Huffpost Weird News

Giant Corpse Flower 'Morticia' Set To Bloom At Franklin Park Zoo In Boston (PHOTOS)

Posted: Updated:
This giant corpse flower is set to bloom any second at Boston's Franklin Park Zoo. When it does, it will smell like rotting flesh.
This giant corpse flower is set to bloom any second at Boston's Franklin Park Zoo. When it does, it will smell like rotting flesh.

The Boston Red Sox may be in last place in the American League East, but take heart, Red Sox Nation, there will soon be something that stinks even more in Beantown: A giant corpse flower that could bloom any minute at the Franklin Park Zoo.

Known to botanists as the Amorphophallus titanum -- titan arum for short -- the corpse flower hails from the Indonesian island of Sumatra and is known for a terrible odor that, when in bloom, that has been compared to rotting flesh. The flower is also remarkable for its immense size, which can reach up to nine feet high and six feet wide at full bloom.

The plant is also unique in that it only blooms once every 7 to 10 years, and only for 48 hours at the most. But, oh, that smell is something that you don't forget, according to Harry A. Liggett, the zoo's manager of horticulture and grounds, who dealt with another corpse flower bloom earlier this year.

"It's pretty bad -- like rotting fish," Liggett told The Huffington Post.

Liggett had a hard time deciding whether the flower would stink worse than the Red Sox, mainly because he's from New York and a Yankees fan.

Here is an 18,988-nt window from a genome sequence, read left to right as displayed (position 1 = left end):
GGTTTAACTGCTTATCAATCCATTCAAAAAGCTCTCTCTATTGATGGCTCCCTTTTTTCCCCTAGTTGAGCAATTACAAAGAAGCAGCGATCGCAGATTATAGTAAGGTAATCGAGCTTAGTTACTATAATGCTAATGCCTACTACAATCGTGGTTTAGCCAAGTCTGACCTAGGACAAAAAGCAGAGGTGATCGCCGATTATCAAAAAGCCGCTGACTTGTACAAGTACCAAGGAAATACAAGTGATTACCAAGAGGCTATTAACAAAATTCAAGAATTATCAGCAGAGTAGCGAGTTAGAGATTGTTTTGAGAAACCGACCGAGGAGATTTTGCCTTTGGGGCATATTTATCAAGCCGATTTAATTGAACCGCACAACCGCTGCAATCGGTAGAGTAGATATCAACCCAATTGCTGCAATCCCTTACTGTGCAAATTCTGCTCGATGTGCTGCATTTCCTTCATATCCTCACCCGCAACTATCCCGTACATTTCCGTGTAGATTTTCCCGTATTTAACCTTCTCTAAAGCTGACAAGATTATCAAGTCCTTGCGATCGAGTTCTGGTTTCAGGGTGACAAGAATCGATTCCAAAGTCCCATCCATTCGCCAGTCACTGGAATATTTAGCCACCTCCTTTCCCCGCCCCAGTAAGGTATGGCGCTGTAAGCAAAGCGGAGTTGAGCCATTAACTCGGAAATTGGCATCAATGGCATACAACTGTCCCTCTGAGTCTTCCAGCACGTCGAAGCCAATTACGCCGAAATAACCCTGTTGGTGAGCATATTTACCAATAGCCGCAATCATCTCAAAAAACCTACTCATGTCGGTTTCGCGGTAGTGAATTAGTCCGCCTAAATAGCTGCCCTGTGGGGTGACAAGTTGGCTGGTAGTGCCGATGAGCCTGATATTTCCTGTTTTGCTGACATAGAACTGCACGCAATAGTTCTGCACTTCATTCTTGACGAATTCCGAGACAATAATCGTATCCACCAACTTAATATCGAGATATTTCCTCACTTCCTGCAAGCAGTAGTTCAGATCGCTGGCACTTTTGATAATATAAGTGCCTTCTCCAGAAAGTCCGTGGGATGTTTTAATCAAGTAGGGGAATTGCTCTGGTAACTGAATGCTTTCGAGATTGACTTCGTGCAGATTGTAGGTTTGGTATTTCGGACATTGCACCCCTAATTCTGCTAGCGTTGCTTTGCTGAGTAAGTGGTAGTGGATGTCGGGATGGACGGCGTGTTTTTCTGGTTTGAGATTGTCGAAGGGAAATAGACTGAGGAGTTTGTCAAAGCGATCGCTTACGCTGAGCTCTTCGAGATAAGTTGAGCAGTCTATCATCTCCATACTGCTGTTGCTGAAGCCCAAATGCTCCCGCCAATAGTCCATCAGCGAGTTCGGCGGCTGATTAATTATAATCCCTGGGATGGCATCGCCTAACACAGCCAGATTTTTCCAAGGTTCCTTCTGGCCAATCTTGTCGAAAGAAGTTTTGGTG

He added, with a laugh: "Uh, oh. You're going to get me in trouble."

Liggett said the first bloom was so bad, he avoided going near his girlfriend for a day or so until the smell disippated.

The plant's rancid smell and its color, which resembles a decaying corpse, are designed to attract the insects that help it propogate.

Not that it happens very often. The plant is endangered in the wild and Liggett estimates that there are only five to 10 blooms each year.

A a 2010 story on AOL Weird News estimated that the stinky flower has bloomed only 29 times in the U.S.

Part of that is because it only grows under very particular conditions, Liggett said.

"We keep it in a greenhouse heated to 82 degrees and use misters to get the humidity that high as well," Liggett said. "But doing that clogs up the intake on the heaters."

Normally, Liggett raises flowers like the giant corpse in a nursery not accessible to the public, but because it's impending bloom is considered a big deal, it is being placed in a special greenhouse for public viewing. Because no one can predict exactly when the flower will bloom, the zoo will be offering extra viewing hours in the evenings and mornings so visitors don't raise a stink about missing it.

Be careful what you wish for, though.

CORRECTION: An earlier version of this story stated the Boston Red Sox played in the National League East. They play in the American League East.

Around the Web

Corpse flower - Wikipedia, the free encyclopedia

Giant Corpse Flower at Franklin Park Zoo - Gardening - Gardening ...

Giant Corpse Flower Blooms in Cornell's Greenhouse | 80beats ...

Giant stinking corpse flower is alive and well on Web - msnbc.com

Giant Corpse Flower bloom - time lapse from two views - YouTube

Science Stuff: The Giant Corpse Flower

Researchers Uncover Secrets of Gigantic "Corpse Flower"

Giant Corpse Flower at Franklin Park Zoo

Rare Corpse Flower Blooms

Mysterious Asian 'corpse flower' parasite actually steals huge ...